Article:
Tobacco Flavors: Worse Than They Seem

When Andrew polled the class about whether or not the majority smoked cigarettes, the results did not surprise me. Most of the class had stated that they did not smoke. It seems like smoking cigarettes has become rather passé for the millennial generation. It has lost popularity since the results of many observational studies over decades denounce tobacco products and enforce, through sometimes graphic evidence, the devastating impact they have on the human body. With this being said, it shocked me when I read a headline that the popularity of tobacco was picking up again with the younger generation. Why was this so?


Tobacco flavors have an appeal to the younger generation. Young people see the flavors and immediately assume that this flavored tobacco is less harmful. Obviously, we know that this is an inaccurate assumption. With this being said, researchers at the University of North Carolina decided to see if these flavors actually had an appeal amongst the younger generation. The University reviewed forty past studies in the United States to see the opinions of people about non-menthol flavors. Li-Ling Huang, a study author, said that they were able to conclude that when young people were asked about tobacco flavors, the young people said that flavors have an appeal as they seem significantly less harmful than traditional tobacco. Being that these flavors are promoting the intake of tobacco, U.S. Food and Drug Administration decided to ban flavored tobacco cigarettes in 2009, although this did not include menthol-and-tobacco-flavored cigarettes. There still remains no ban on flavored cigarillos, cigars, hookahs or e-cigarettes in the United States.

One of the flavored tobacco products that has yet to be banned is the hookah. For those unaware, a hookah is a water pipe with a smoke chamber. Being that a hookah lacks a filter, it is significantly worse than smoking cigarettes. In fact, according to the Health and Prevention Services at George Washington University, one smoking session of hookah is equivalent to approximately 40 to 400 cigarettes. Since hookahs contain the same toxic chemicals that are in cigarettes, they cause the same health issues of cigarettes but at a greater magnitude. Some of which include: cardiovascular disease, cancers, and birth issues. Therefore, hookah has a causal relationship with these health issues.

I found it to be perplexing that people who choose to smoke hookah typically associate the hookah as being less dangerous than cigarettes. So why are hookahs more popular than cigarettes? To test this one could get a large group of millennials who already use tobacco products, all of which with similar health backgrounds. One group could be given flavored cigarettes, while the other group could use hookah. After each session the participants could be reviewed and questioned for one week to learn how they felt after each session and whether they were satisfied or not. At the conclusion of the study, all of the participants could then undergo a physical and be shown side-by-side analyses about the differences between the detrimental health effects of cigarettes and hookahs. The hypothesis of this study is that after reviewing just how bad a week’s worth of using these tobacco products, the participants will seek methods to quit. On the contrary the null hypothesis is that the participants will have no reaction to the negative health issues resulting from the study. Given that most human beings typically choose the options that will ultimately make them better off, it is likely that these participants will seek methods to quit this habits. Moreover, the hookah smokers will likely see just how bad the hookah actually is, especially in comparison to the already deadly cigarette.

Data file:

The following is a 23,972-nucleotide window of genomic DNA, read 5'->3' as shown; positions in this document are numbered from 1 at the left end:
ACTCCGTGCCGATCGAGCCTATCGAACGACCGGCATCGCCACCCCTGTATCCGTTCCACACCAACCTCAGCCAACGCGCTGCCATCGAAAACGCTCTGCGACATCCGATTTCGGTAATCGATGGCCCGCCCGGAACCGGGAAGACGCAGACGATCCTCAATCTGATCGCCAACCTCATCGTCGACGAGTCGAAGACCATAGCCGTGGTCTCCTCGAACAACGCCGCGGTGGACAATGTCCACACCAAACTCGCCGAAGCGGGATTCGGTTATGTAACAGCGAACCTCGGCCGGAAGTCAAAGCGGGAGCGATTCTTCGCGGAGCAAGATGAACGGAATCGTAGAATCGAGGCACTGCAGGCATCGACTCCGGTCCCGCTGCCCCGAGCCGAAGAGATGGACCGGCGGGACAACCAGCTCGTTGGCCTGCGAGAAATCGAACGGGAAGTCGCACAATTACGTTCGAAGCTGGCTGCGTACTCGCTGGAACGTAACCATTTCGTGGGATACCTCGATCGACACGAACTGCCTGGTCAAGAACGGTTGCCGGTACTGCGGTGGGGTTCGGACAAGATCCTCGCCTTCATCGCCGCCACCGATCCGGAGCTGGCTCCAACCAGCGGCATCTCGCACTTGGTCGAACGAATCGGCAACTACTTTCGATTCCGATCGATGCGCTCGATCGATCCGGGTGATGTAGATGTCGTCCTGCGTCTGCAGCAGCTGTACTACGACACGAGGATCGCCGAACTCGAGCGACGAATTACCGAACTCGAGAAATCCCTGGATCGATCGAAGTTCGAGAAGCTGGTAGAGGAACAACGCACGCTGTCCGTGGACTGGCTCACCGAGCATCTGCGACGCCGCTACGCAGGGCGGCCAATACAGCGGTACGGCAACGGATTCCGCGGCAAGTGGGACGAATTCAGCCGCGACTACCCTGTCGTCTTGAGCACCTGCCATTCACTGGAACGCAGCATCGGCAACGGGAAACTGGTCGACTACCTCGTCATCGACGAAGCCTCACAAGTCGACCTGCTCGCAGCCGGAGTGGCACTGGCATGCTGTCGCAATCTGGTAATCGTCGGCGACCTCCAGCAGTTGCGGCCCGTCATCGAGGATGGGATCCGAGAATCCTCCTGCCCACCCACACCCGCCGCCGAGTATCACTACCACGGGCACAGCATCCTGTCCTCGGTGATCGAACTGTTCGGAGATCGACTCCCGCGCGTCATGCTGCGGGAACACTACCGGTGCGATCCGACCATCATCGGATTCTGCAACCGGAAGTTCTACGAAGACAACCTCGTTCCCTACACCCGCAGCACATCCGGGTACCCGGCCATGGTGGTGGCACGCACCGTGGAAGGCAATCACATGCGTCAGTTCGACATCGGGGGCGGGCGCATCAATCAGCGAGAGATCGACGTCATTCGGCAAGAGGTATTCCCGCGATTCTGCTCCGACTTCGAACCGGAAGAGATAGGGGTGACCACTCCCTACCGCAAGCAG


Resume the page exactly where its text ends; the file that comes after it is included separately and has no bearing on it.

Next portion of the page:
While Andrew’s poll does indeed bring to light that many millennials are no longer smoking traditional cigarettes, flavored tobacco products are making a deadly comeback. While it is appealing to have something flavored either cherry or cotton candy, one should evaluate the health risks and avoid it, for not only themselves but also the people they surround themselves with.


3 thoughts on “Tobacco Flavors: Worse Than They Seem

  1. Olivia Anne Browne

    Great post ! I think the facts are spot on here. I can honestly say, that when I was in high school it was definitely the norm for some of the older kids to go into NYC and go into the hookah bars. That being said, a lot of kids also had those hookah pens that were just as bad. I think the common misconception about hookah is people think its water vapor and that only. They are highly uneducated when it comes to this topic. Overall, I think this was a great post that made people who weren’t aware well aware now. I think there needs to be more common knowledge regarding this fad in the high schools and in the middle schools to spread awareness at this impressional age.
    Check out this article on hookah pens and if they provide you with a safe alternative.

  2. Kayla Neiland

    I was shocked by Andrew’s poll because I see kids smoking cigarettes all the time. It scares me to know that so many kids smoke cigarettes after we all know how bad they are for you. I feel like with hookah it has become very popular because it looks cool, well it won’t look so cool when you are missing a lung. Also people who smoke hookah probably are unaware with the danger of it because it is not tobacco, i found a few truths and myths of smoking hookah, enjoy.

  3. Natalie Elizabeth Burns

    I did like this article because I can recognize your point. However, I feel that you could have gone into more detail in your post. How would you conduct your own study? What would the null and alternative hypotheses be? I think you posed a great statement and could make it into a question to test. Such as, why are hookahs more popular than cigarettes? Is it a fad?

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